Introducing Deborah Friedes: Dancer and Dance Scholar
When I told acquaintances in the United States that I was moving to
Israel to research contemporary dance on a Fulbright grant, most of
them had the same reaction: why Israel?
When I told acquaintances in Israel that I had moved to Tel Aviv to
research contemporary dance, I received a slightly larger set of
1) Have you been to the Suzanne Dellal Center yet?
2) Have you seen Nolad Lirkod (the Israeli version of So You Think You
3) My relative/friend/neighbor/Pilates teacher is a dancer, and you
should talk to him/her!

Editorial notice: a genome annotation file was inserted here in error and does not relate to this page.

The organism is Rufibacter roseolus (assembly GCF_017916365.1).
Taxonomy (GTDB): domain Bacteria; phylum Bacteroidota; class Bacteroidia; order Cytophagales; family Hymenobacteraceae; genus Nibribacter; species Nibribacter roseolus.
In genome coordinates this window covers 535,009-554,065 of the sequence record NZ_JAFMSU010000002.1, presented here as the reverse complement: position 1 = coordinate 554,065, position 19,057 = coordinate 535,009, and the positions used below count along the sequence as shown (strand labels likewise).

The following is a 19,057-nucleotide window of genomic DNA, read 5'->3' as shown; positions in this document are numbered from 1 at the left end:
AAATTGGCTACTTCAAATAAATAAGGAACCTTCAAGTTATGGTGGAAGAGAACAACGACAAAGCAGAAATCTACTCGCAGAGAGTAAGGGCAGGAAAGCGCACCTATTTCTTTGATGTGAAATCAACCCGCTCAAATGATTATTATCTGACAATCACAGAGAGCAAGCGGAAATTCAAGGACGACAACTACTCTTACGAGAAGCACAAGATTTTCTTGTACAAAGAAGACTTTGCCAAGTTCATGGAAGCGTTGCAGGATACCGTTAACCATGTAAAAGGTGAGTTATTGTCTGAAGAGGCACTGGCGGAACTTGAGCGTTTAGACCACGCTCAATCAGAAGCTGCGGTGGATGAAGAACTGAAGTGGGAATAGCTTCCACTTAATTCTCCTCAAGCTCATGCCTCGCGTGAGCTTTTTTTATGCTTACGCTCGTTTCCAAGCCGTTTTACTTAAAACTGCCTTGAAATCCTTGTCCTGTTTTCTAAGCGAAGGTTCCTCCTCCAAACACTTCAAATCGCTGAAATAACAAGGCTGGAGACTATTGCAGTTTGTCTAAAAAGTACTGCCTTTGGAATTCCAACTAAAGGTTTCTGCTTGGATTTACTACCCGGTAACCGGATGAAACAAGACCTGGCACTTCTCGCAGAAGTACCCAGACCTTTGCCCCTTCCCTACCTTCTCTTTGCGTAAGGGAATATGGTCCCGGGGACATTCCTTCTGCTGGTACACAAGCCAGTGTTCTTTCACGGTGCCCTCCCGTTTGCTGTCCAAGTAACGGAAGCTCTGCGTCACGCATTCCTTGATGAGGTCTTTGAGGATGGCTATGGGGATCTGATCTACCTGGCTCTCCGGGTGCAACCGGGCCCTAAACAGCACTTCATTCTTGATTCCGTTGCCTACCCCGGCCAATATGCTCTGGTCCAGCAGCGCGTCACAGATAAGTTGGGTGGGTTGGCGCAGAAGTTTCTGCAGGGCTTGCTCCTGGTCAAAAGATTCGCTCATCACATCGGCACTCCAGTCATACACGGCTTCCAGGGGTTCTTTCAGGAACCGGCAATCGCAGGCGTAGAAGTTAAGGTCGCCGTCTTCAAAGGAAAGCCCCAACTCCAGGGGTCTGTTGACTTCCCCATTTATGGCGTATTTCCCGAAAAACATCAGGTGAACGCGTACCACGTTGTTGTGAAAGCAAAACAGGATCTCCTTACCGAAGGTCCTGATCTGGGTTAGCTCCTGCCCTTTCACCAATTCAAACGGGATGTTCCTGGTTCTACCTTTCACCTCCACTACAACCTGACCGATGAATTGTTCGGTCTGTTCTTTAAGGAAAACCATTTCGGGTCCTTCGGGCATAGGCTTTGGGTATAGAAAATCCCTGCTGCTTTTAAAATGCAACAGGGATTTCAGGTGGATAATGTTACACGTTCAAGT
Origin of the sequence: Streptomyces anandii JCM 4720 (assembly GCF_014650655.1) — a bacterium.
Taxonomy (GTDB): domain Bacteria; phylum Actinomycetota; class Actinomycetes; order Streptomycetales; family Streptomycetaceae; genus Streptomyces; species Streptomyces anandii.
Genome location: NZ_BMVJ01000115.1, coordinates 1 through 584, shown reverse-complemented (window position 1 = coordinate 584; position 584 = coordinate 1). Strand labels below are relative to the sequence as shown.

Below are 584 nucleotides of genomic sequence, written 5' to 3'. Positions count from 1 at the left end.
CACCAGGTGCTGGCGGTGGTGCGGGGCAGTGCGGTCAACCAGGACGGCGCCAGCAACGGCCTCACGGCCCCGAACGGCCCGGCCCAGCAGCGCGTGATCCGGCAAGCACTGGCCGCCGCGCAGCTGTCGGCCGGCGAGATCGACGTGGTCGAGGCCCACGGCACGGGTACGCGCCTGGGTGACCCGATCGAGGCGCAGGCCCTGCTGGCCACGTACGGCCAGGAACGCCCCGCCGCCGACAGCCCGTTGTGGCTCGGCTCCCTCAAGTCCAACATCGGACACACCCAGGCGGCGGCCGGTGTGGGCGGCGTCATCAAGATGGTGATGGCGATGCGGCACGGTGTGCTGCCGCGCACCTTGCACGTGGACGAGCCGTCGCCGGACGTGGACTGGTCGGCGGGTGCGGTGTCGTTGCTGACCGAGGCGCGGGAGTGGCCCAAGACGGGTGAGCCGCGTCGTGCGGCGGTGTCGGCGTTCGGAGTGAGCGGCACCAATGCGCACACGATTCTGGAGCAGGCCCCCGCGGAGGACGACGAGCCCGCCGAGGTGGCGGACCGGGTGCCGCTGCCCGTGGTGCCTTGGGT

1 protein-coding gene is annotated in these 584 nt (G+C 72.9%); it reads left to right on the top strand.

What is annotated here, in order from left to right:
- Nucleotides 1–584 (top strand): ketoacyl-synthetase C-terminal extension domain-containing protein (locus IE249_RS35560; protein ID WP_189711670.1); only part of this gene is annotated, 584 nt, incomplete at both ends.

As many Israelis pointed out to me, there is an extraordinary amount
of dance on the concert stage here. I can now support their claims
with some concrete evidence: in less than five months, I have attended
over 45 dance performances and missed many more. Not only is there a
lot of dance, but there is a lot of good dance – well-crafted,
touching, intriguing, and passionately performed dance. Sometimes
Israeli dance reveals the particularities of Israeli society, and
often it speaks larger truths about human nature and relationships.
Now you can hear the choreographers themselves speak about their work
as I interview them for IsraelSeen.